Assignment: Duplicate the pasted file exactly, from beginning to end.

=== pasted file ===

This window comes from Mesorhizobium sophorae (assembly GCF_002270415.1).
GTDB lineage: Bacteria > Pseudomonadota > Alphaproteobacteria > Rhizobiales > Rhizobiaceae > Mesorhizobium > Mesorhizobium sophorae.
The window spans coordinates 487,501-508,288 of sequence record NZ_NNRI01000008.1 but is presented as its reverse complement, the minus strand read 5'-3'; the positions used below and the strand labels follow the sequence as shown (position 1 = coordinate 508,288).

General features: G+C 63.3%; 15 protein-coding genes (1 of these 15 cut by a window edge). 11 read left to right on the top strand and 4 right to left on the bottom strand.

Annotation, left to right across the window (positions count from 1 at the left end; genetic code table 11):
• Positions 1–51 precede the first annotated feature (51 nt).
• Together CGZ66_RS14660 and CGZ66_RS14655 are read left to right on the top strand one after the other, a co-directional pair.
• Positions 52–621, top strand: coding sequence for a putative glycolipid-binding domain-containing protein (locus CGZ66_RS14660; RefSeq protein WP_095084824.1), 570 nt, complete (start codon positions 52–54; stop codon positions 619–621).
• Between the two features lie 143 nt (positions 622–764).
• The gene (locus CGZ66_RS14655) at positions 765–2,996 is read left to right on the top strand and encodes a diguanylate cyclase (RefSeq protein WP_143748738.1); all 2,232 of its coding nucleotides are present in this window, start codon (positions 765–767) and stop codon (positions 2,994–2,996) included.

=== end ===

This window comes from Mesorhizobium sophorae (assembly GCF_002270415.1).
GTDB lineage: Bacteria > Pseudomonadota > Alphaproteobacteria > Rhizobiales > Rhizobiaceae > Mesorhizobium > Mesorhizobium sophorae.
The window spans coordinates 487,501-508,288 of sequence record NZ_NNRI01000008.1 but is presented as its reverse complement, the minus strand read 5'-3'; the positions used below and the strand labels follow the sequence as shown (position 1 = coordinate 508,288).

General features: G+C 63.3%; 15 protein-coding genes (1 of these 15 cut by a window edge). 11 read left to right on the top strand and 4 right to left on the bottom strand.

Annotation, left to right across the window (positions count from 1 at the left end; genetic code table 11):
• Positions 1–51 precede the first annotated feature (51 nt).
• Together CGZ66_RS14660 and CGZ66_RS14655 are read left to right on the top strand one after the other, a co-directional pair.
• Positions 52–621, top strand: coding sequence for a putative glycolipid-binding domain-containing protein (locus CGZ66_RS14660; RefSeq protein WP_095084824.1), 570 nt, complete (start codon positions 52–54; stop codon positions 619–621).
• Between the two features lie 143 nt (positions 622–764).
• The gene (locus CGZ66_RS14655) at positions 765–2,996 is read left to right on the top strand and encodes a diguanylate cyclase (RefSeq protein WP_143748738.1); all 2,232 of its coding nucleotides are present in this window, start codon (positions 765–767) and stop codon (positions 2,994–2,996) included.